The Rangers on Monday rewarded him with a two-year contract extension that runs through the 2014 season.
Washington would be the first to say that there are dozens and dozens of reasons organizations are successful. The Rangers are built around the credibility and stature of Nolan Ryan and the brilliance of general manager Jon Daniels.
In Michael Young, they have one of baseball's most respected players, both in terms of leadership in the clubhouse and production on the field. They've got a nice blend of youth and experience as well as a player-development system that appears capable of supplying a steady stream of talent for years to come.
All those things work only if there's a manager who can make the pieces fit together. For eight or nine months, players sometimes see more of their teammates than their families, and they must have respect for one another and be able to put aside differences that inevitably arise.
Managers must keep players focused on a single goal and on getting consistent efforts through good times and bad. He must communicate honestly, and at times, bluntly. He must deal with personality conflicts quickly.
I figured Ryan would bring in his own manager at some point because Washington had been a Daniels hire. Instead, Ryan did what great bosses are supposed to do. He watched his manager and studied his style, talked to the players, and at some point, became a huge fan of Ron Washington.
During the 2010 season, Ryan marveled that a clubhouse of players from all over the world and all different backgrounds was so close. Some of that had to do with the right mix of players -- take a bow, Vlad Guerrero -- but plenty of it was about Ron Washington.
``I'm so proud of the job Ron has done,'' Ryan said. ``I think he's grown with the team. It has been fun to be associated with it and watch it. I give Ron a lot of credit for his passion and for us playing the game the way it should be played. He has been able to get players to play hard every day, and that's more of a challenge than ever.''
Strangely, Washington's worst moment with the Rangers might have ended up being his best. When he faced his players at the beginning of Spring Training in 2010, he had to address the news that he had tested positive for cocaine.
He was already heartened by the fact that Ryan and Daniels had stood behind him, but in that team meeting, there was such an outpouring of emotion and support that an already close team became closer than ever. Eight months later, a franchise that had never won a playoff series in its 38 years won the first of two successive pennants.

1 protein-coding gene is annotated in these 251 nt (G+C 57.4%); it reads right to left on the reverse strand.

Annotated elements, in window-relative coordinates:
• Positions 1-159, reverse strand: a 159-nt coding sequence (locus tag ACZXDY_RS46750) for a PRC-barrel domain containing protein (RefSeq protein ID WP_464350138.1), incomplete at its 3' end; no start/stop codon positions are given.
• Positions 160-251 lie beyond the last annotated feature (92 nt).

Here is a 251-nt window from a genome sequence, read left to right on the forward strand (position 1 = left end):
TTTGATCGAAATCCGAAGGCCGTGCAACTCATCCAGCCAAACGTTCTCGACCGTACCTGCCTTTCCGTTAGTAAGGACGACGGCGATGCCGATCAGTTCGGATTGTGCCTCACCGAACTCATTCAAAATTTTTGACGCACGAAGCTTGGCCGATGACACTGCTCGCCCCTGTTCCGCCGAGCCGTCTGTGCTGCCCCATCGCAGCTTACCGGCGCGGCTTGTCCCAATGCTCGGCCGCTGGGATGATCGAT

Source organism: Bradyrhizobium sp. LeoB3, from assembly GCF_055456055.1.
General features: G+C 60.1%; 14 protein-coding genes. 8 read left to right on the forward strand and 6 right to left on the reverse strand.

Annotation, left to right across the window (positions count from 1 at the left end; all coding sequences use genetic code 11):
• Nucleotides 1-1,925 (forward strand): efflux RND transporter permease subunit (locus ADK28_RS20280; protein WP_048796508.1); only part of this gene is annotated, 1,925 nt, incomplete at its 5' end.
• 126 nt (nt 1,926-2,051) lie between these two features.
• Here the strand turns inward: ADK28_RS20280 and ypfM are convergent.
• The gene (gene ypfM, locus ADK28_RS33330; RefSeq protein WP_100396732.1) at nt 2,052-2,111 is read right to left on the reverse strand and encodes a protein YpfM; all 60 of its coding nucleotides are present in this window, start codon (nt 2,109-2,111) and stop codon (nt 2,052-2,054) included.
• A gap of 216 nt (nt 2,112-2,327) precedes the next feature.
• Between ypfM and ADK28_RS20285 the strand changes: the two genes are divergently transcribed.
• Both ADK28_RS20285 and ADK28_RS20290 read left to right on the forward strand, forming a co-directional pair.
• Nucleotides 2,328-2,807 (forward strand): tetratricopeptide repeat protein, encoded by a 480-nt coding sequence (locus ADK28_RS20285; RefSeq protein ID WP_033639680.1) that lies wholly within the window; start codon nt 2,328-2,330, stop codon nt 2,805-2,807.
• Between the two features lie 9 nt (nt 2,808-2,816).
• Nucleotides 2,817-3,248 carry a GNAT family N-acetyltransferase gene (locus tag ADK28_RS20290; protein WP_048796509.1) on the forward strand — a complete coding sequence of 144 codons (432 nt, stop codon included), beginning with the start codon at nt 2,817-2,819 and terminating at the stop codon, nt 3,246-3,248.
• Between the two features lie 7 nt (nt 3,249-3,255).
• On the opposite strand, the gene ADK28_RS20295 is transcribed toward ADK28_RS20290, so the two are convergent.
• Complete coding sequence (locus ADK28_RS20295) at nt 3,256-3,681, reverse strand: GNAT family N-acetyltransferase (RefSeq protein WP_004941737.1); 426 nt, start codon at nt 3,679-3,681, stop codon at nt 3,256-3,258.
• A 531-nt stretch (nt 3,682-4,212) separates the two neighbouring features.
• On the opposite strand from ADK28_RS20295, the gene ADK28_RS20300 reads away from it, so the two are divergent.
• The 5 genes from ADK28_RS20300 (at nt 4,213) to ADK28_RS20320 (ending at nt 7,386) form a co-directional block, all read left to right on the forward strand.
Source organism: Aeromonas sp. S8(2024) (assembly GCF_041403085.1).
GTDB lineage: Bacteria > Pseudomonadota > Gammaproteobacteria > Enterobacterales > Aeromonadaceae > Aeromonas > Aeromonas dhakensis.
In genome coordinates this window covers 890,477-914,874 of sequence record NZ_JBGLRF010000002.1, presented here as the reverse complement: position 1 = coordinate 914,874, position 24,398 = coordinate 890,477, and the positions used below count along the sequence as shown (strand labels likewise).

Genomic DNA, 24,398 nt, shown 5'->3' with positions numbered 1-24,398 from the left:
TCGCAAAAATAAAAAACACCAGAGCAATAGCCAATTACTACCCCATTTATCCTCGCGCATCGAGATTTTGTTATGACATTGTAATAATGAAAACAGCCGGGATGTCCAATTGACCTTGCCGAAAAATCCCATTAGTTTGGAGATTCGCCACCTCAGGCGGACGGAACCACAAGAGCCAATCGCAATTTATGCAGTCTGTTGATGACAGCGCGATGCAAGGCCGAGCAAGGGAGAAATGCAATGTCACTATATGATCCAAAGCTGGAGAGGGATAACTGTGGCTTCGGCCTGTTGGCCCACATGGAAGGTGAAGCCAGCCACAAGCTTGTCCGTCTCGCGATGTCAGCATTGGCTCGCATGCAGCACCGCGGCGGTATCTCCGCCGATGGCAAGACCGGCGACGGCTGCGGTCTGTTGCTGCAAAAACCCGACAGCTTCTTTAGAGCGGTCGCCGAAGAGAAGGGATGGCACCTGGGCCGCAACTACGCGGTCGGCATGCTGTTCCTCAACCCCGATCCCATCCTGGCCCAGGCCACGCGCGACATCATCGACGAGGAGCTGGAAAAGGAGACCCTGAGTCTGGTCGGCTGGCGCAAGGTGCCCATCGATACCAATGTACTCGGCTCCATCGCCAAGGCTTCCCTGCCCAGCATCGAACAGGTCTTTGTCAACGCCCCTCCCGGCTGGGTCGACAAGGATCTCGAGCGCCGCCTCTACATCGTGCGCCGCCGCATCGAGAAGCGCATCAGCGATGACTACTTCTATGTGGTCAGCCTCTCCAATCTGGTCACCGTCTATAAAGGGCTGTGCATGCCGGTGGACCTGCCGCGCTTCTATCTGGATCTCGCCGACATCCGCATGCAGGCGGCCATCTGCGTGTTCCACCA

Washington had long since made it clear he would always have his players' backs. In that meeting, they let him know they had his.
``I told them I loved them,'' he said. ``They told me they loved me.''
That about sums it up, doesn't it? In revealing some basic human failings, he opened himself up to his players in a way few managers ever do.
His time with the Rangers is a reminder that, in the end, his job is first about dealing with people. He has one of baseball's best pitching coaches in Mike Maddux and a legendary bench coach in Jackie Moore. He listens to them, and at times, defers to them.
What no coach can replace is the magic touch Washington has in knowing his players on a personal level.
And there's that enthusiasm. It's real, too. At times, he can't contain himself in the dugout with the yells and hugs and handshakes. Perhaps that enthusiasm is why he's so popular with fans, too. They sense that the Washington they see in the dugout every night is the real deal.
His road has been a long one. He signed his first professional contract 42 years ago this summer and spent all or parts of 15 seasons in the Minor Leagues.
He was a part-time player for all but one of his 10 Major League seasons and played for five organizations. Once his playing career ended, he spent 18 seasons as a coach. Through the years, he was considered for maybe a dozen jobs before Daniels finally took a chance on him in 2007.
The Rangers were a mess when Daniels and Washington went to work. Five years later, they're a model organization. Yes, sometimes the good guys win.